There are three nest boxes on the side of the house, near the front door. They are sheltered by shrubs and have House Sparrow sized entrance holes. In the five or so years that they've been there one has been used by a Sparrow on one occasion and one by a Great Tit at least once.
"singing" on the roof of Rose Cottage, the sits just below us, and I think they are nesting in the cottage roof somewhere. I did notice some noisy Great Tits a couple of weeks ago in the bushes near the boxes and last week I had a quick look in. The first two were empty, but the far one had a nest with three scattered eggs in it. I left it there for a week to see if there was any activity but the nest looked much the same today. I think that the eggs are indeed Great Tit eggs, and although there are no signs of the nest being occupied, it is possible that some young did fledge from this box.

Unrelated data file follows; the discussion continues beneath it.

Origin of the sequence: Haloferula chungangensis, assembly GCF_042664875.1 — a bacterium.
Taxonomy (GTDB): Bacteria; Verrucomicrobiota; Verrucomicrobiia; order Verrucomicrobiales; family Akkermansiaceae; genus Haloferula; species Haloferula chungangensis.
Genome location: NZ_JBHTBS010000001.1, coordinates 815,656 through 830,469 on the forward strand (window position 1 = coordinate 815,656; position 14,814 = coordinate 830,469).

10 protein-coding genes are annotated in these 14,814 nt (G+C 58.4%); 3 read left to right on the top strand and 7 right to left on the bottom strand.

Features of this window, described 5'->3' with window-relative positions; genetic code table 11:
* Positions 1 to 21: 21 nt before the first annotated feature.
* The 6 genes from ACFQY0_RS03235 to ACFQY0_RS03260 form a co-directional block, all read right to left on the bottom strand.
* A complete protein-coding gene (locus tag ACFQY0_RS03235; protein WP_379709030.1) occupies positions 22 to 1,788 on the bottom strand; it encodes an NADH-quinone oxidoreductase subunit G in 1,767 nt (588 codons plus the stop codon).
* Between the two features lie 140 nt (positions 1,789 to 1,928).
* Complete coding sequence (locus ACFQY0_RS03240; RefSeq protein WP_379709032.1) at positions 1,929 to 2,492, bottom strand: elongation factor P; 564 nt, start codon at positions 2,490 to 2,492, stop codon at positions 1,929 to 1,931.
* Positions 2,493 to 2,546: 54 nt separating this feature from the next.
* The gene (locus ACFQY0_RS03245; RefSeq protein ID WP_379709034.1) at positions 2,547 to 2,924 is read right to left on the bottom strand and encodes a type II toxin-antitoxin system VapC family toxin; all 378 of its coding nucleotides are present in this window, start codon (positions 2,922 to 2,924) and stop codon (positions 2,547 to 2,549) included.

The eggs weren't neatly in the centre, in fact one was almost hidden in the nest fabric. I've never been an egg collector, not even as a small boy, when it was a popular occupation, but I have to admit that the eggs are fascinating things. It is hard to imagine a female Great Tit being able to produce clutches of up to 18 eggs. The average is probably around eight. Each egg weighs around 1.75 gms, and a hen Great Tit about 17.5 gms. Without using a calculator I reckon that means if a clutch of 10 is produced she's laid her own weight in eggs. As eggs are laid, normally at one a day, she has to be eating well and one would think expending a great deal of energy in this activity. This, season with such awful weather, must have been very hard, and apart or a brief encounter, as described above, I haven't seen any young families of Blue or Great Tits in the garden this year. As neither normally has second clutches (Blue Tits only as replacements if the first clutch is lost early on) it might well signal that we are in for a population crash next year.